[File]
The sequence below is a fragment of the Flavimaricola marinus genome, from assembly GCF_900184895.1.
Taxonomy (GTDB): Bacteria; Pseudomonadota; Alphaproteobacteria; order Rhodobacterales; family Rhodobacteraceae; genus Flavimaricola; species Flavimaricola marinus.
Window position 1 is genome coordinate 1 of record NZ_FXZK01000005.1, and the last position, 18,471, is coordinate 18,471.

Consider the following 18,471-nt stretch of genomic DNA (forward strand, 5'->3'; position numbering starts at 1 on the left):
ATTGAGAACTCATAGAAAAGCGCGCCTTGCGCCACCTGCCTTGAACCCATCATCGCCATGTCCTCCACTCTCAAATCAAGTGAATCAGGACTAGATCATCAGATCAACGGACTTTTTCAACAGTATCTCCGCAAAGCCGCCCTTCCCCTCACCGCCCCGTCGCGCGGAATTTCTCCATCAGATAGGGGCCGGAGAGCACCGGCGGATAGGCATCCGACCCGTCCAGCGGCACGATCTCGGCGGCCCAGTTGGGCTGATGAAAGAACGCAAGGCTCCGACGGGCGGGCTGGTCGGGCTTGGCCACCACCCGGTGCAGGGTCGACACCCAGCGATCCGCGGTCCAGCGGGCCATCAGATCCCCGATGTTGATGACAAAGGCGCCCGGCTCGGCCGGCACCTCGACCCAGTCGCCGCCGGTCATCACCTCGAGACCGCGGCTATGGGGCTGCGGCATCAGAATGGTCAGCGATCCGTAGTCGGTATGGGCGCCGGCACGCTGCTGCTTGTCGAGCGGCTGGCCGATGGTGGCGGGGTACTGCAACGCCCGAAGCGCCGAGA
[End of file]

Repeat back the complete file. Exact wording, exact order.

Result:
The sequence below is a fragment of the Flavimaricola marinus genome, from assembly GCF_900184895.1.
Taxonomy (GTDB): Bacteria; Pseudomonadota; Alphaproteobacteria; order Rhodobacterales; family Rhodobacteraceae; genus Flavimaricola; species Flavimaricola marinus.
Window position 1 is genome coordinate 1 of record NZ_FXZK01000005.1, and the last position, 18,471, is coordinate 18,471.

Consider the following 18,471-nt stretch of genomic DNA (forward strand, 5'->3'; position numbering starts at 1 on the left):
ATTGAGAACTCATAGAAAAGCGCGCCTTGCGCCACCTGCCTTGAACCCATCATCGCCATGTCCTCCACTCTCAAATCAAGTGAATCAGGACTAGATCATCAGATCAACGGACTTTTTCAACAGTATCTCCGCAAAGCCGCCCTTCCCCTCACCGCCCCGTCGCGCGGAATTTCTCCATCAGATAGGGGCCGGAGAGCACCGGCGGATAGGCATCCGACCCGTCCAGCGGCACGATCTCGGCGGCCCAGTTGGGCTGATGAAAGAACGCAAGGCTCCGACGGGCGGGCTGGTCGGGCTTGGCCACCACCCGGTGCAGGGTCGACACCCAGCGATCCGCGGTCCAGCGGGCCATCAGATCCCCGATGTTGATGACAAAGGCGCCCGGCTCGGCCGGCACCTCGACCCAGTCGCCGCCGGTCATCACCTCGAGACCGCGGCTATGGGGCTGCGGCATCAGAATGGTCAGCGATCCGTAGTCGGTATGGGCGCCGGCACGCTGCTGCTTGTCGAGCGGCTGGCCGATGGTGGCGGGGTACTGCAACGCCCGAAGCGCCGAGA